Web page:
Dr. Sweetenham on Unanswered Questions With CAR T-Cell Therapy in Pediatric ALL

John Sweetenham, MD
Published: Friday, May 31, 2019



John Sweetenham, MD, associate director for clinical affairs, Harold C. Simmons Comprehensive Cancer Center, UT Southwestern Medical Center, discusses unanswered questions with CAR T-cell therapy in pediatric acute lymphoblastic leukemia (ALL).

CAR T-cell therapy is FDA approved for pediatric patients with relapsed/refractory high-risk ALL. This treatment is yielding remarkable results, Sweetenham notes, and as these data mature, it is becoming clear that nearly 50% of patients are achieving long-term remissions after failing all other therapies.

The challenge with CAR T-cell therapy is that it is very expensive, and the patient populations treated on clinical trials are not completely representative of the overall population of patients with pediatric ALL. Identifying the “true” cost of this therapy is not just the cost of the product itself but also managing its associated toxicities, says Sweetenham. Whether CAR T cells can be moved into an earlier setting also needs to be addressed, Sweetenham concludes.
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John Sweetenham, MD, associate director for clinical affairs, Harold C. Simmons Comprehensive Cancer Center, UT Southwestern Medical Center, discusses unanswered questions with CAR T-cell therapy in pediatric acute lymphoblastic leukemia (ALL).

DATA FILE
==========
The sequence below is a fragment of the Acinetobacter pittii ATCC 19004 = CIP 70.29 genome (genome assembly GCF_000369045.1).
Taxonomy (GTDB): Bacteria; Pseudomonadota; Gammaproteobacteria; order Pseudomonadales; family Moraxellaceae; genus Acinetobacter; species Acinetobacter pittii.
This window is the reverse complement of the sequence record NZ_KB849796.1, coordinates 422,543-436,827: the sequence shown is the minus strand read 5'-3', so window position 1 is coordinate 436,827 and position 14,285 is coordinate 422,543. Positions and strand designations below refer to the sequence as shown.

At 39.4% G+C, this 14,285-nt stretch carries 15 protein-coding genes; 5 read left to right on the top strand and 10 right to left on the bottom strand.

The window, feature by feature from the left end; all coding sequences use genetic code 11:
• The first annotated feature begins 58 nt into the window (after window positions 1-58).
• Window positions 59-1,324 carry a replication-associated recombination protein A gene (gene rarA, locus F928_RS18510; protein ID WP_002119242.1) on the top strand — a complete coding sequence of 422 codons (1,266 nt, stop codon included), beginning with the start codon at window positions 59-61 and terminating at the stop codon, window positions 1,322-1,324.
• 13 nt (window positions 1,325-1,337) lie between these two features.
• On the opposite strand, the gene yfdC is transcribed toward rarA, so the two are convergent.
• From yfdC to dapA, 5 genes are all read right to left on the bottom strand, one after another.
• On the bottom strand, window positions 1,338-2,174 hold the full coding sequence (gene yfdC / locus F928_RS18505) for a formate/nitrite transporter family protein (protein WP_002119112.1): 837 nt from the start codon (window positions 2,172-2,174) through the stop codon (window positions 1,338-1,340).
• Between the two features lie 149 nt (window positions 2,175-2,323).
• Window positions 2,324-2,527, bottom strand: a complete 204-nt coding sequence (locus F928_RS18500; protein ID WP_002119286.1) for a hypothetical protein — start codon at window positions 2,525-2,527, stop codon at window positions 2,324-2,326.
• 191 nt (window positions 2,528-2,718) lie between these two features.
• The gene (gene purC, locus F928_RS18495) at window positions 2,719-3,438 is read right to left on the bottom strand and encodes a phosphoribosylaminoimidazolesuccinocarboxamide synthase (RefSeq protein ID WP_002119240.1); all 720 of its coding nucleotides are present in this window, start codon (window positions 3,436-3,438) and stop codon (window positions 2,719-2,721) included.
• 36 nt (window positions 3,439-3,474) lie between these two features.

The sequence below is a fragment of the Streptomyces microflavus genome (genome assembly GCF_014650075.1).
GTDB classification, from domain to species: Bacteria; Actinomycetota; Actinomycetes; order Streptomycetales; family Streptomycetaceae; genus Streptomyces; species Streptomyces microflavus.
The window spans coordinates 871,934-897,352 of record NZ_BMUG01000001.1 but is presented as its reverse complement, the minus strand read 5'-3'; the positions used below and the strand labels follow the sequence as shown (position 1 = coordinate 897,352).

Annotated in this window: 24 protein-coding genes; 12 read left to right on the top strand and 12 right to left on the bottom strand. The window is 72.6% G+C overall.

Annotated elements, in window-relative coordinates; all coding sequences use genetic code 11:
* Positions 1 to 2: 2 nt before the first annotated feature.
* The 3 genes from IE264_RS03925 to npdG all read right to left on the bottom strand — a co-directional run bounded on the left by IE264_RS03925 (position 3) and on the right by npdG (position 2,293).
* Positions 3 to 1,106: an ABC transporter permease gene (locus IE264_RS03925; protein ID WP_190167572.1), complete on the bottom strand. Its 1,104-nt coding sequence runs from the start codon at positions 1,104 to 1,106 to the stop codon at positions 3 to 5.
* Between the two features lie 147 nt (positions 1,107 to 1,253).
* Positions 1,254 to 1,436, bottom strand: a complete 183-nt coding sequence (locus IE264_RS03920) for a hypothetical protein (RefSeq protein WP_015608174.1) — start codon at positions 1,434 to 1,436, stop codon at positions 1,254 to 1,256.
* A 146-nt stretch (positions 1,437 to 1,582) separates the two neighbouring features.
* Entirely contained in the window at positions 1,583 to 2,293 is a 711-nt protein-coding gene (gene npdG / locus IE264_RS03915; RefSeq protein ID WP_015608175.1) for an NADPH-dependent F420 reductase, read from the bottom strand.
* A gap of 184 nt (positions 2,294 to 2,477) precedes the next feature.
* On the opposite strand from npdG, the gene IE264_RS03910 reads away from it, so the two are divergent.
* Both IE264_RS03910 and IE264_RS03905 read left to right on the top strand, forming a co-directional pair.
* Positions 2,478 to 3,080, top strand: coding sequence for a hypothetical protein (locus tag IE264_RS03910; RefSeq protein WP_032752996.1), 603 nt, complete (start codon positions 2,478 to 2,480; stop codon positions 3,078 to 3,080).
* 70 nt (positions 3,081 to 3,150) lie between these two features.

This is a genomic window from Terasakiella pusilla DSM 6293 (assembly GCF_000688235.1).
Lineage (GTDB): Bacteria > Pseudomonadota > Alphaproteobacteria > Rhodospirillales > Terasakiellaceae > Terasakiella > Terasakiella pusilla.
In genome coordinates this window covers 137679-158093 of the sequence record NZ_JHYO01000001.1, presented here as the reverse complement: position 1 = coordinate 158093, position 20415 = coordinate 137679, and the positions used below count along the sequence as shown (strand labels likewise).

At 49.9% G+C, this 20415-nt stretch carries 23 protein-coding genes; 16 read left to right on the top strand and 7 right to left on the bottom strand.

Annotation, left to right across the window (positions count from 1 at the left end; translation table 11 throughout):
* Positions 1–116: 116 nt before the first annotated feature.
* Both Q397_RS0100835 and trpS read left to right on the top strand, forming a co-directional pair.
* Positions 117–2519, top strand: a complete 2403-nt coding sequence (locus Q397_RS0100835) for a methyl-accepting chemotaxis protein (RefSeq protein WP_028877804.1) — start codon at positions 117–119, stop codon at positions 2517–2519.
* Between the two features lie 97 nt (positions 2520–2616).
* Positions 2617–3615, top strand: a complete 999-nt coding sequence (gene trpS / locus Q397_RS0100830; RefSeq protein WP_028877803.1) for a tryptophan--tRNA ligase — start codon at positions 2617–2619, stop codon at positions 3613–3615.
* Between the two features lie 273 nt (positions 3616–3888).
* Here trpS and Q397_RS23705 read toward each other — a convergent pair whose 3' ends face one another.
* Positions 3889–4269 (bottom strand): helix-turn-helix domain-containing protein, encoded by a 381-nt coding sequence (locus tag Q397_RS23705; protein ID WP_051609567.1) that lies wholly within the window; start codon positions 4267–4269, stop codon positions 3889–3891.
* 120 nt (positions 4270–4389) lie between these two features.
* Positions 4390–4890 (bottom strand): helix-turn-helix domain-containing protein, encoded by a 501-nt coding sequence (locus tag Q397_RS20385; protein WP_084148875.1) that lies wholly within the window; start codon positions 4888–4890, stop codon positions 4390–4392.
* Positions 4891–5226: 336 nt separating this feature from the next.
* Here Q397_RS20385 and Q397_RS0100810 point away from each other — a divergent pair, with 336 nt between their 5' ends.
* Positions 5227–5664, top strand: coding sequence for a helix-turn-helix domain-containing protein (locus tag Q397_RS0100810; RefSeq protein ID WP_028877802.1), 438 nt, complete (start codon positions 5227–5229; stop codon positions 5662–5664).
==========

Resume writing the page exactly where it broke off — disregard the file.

CAR T-cell therapy is FDA approved for pediatric patients with relapsed/refractory high-risk ALL. This treatment is yielding remarkable results, Sweetenham notes, and as these data mature, it is becoming clear that nearly 50% of patients are achieving long-term remissions after failing all other therapies.

The challenge with CAR T-cell therapy is that it is very expensive, and the patient populations treated on clinical trials are not completely representative of the overall population of patients with pediatric ALL. Identifying the “true” cost of this therapy is not just the cost of the product itself but also managing its associated toxicities, says Sweetenham. Whether CAR T cells can be moved into an earlier setting also needs to be addressed, Sweetenham concludes.

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